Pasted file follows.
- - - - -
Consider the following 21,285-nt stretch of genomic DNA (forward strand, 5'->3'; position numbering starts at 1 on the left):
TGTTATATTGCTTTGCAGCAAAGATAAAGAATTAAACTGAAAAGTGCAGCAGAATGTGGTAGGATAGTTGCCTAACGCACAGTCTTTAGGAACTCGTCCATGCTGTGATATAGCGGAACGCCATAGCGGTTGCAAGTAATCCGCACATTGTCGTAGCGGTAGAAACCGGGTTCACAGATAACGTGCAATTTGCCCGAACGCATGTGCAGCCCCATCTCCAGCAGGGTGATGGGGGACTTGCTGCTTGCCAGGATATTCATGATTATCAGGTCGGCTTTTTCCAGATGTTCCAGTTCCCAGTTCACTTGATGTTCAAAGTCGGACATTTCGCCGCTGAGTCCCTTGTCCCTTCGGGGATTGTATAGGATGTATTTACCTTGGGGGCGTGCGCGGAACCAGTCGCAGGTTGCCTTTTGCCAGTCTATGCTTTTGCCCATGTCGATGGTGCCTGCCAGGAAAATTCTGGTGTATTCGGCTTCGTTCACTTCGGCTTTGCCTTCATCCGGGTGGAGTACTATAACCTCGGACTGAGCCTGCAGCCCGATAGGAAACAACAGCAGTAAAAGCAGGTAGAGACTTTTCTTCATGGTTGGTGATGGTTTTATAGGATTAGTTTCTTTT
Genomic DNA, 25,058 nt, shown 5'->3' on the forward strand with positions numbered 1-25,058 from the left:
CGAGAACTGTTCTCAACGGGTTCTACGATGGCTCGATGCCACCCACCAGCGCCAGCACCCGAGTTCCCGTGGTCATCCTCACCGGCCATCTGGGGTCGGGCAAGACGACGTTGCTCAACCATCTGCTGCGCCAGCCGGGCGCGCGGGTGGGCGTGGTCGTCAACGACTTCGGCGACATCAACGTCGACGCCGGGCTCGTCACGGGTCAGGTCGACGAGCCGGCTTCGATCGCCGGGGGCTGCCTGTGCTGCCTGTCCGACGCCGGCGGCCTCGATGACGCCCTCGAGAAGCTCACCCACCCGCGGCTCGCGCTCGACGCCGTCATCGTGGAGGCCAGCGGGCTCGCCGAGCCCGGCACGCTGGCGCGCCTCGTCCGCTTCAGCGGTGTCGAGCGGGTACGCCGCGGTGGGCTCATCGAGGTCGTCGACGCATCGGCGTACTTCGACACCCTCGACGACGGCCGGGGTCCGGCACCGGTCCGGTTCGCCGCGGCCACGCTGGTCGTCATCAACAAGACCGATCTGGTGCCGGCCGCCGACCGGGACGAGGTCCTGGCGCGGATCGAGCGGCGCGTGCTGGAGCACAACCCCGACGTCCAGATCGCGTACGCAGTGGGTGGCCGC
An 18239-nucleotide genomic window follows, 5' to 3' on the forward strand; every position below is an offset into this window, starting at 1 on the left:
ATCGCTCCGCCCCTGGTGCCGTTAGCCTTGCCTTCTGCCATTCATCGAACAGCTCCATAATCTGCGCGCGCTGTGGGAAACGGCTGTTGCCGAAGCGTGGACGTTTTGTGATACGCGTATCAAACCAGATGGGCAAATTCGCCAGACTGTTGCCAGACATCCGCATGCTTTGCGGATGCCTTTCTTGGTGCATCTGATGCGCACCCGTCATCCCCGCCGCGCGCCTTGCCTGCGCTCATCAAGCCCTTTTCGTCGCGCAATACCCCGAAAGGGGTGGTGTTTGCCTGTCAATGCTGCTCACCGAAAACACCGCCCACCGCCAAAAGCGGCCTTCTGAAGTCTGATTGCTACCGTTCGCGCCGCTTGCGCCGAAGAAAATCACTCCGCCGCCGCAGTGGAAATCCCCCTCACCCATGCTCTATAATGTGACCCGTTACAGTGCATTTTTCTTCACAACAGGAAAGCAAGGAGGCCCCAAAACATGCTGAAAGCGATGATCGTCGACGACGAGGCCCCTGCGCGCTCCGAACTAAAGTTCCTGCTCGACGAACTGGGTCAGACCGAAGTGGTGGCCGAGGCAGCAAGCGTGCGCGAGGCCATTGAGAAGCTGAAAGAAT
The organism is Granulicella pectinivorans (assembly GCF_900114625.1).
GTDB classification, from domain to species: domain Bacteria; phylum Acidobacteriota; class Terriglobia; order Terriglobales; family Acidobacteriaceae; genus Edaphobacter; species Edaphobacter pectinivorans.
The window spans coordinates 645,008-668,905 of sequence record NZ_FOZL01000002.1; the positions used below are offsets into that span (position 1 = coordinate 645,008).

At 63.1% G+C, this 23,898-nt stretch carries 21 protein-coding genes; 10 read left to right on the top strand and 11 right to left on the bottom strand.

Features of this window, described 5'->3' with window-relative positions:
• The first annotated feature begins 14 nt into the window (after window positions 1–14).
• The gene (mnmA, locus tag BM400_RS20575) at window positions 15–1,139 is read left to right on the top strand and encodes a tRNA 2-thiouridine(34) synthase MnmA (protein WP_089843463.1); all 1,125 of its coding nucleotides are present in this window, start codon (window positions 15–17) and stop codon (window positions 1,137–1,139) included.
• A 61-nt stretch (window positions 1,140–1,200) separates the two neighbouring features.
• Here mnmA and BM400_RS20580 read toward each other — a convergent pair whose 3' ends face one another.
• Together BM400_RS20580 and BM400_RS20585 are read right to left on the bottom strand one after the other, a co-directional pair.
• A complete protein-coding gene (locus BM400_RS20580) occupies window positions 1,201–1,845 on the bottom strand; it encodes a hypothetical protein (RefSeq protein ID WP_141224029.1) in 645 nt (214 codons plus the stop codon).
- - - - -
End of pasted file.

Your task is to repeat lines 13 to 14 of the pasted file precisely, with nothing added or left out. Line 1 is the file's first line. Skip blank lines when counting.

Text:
• The gene (mnmA, locus tag BM400_RS20575) at window positions 15–1,139 is read left to right on the top strand and encodes a tRNA 2-thiouridine(34) synthase MnmA (protein WP_089843463.1); all 1,125 of its coding nucleotides are present in this window, start codon (window positions 15–17) and stop codon (window positions 1,137–1,139) included.
• A 61-nt stretch (window positions 1,140–1,200) separates the two neighbouring features.